NASA's Bolden Discovers Bento Satellites in Japan

TOKYO—Manned space exploration "is in our DNA," NASA Administrator Charles Bolden said during a town hall meeting here today at the University of Tokyo (Todai). The former astronaut said he hoped to convince his boss, U.S. President Barack Obama, that manned space flight "is as important as I think it is." Given the costs, he noted, manned space exploration will require the kind of international cooperation on display at the meeting, where he was joined by Keiji Tachikawa, president of the Japan Aerospace Exploration Agency, and former astronaut Chiaki Mukai, a veteran of three space shuttle missions.

The space agency heads did not announce any new initiatives. But both emphasized the importance of joint efforts in earth observation, space science, and extending the life of the International Space Station. Last summer, a U.S. government panel recommended operating the space station through 2020. Bolden doesn’t view that as an expiration date: "I'm willing to fly ISS as long as it is productive," he said.

Bolden is hoping Japan will make its H-II Transfer Vehicle (HTV), an unmanned resupply spacecraft that recently made its first voyage to the space station, capable of being a rescue vehicle for use in an emergency. But even as the meeting was in progress, a Japanese task force recommended trimming 10% from the HTV development budget for the fiscal year beginning next April.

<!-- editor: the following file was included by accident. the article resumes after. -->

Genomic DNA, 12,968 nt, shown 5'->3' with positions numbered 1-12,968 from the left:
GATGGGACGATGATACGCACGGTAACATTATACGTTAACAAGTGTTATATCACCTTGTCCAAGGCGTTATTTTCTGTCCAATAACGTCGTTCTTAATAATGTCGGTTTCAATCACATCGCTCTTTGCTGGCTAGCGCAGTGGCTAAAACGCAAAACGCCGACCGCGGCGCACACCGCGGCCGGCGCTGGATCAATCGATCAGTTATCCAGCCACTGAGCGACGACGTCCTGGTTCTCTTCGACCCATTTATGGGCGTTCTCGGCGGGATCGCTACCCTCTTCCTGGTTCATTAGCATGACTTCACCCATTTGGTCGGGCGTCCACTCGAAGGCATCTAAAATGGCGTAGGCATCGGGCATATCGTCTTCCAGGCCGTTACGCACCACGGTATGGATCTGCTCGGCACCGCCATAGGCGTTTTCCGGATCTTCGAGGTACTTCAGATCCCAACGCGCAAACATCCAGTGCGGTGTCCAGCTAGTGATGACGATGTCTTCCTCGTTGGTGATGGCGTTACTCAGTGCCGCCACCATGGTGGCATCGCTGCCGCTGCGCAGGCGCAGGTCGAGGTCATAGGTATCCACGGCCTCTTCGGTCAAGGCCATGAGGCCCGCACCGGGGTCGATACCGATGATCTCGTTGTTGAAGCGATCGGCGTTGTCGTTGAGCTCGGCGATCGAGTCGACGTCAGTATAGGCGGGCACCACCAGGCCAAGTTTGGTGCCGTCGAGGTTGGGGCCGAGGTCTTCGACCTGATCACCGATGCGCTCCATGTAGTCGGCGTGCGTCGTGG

Bolden was intrigued by the work of a University of Tokyo group developing nano-scale satellites. Shinichi Nakasuka, a Todai aeronautics researcher, likened the satellites—weighing up to 10 kilograms but packed with scientific capabilities—to Japanese bento: boxed lunches with a variety of tasty morsels in a compact package. "There is great value in applying this special technique" to space efforts, said Nakasuka. "Because we are not going to have a vehicle as large as the space shuttle once it retires, we've got to be able to put things in bento boxes," Bolden quipped.

Bolden hopes to extend such bonhomie to China. A day after Obama was in Shanghai calling for the U.S. and China to cooperate on developing clean energy and addressing climate problems, Bolden said he would be "perfectly willing to make the Chinese a partner in any space endeavor." Doing so would require a change in U.S. government policy beyond his authority, however.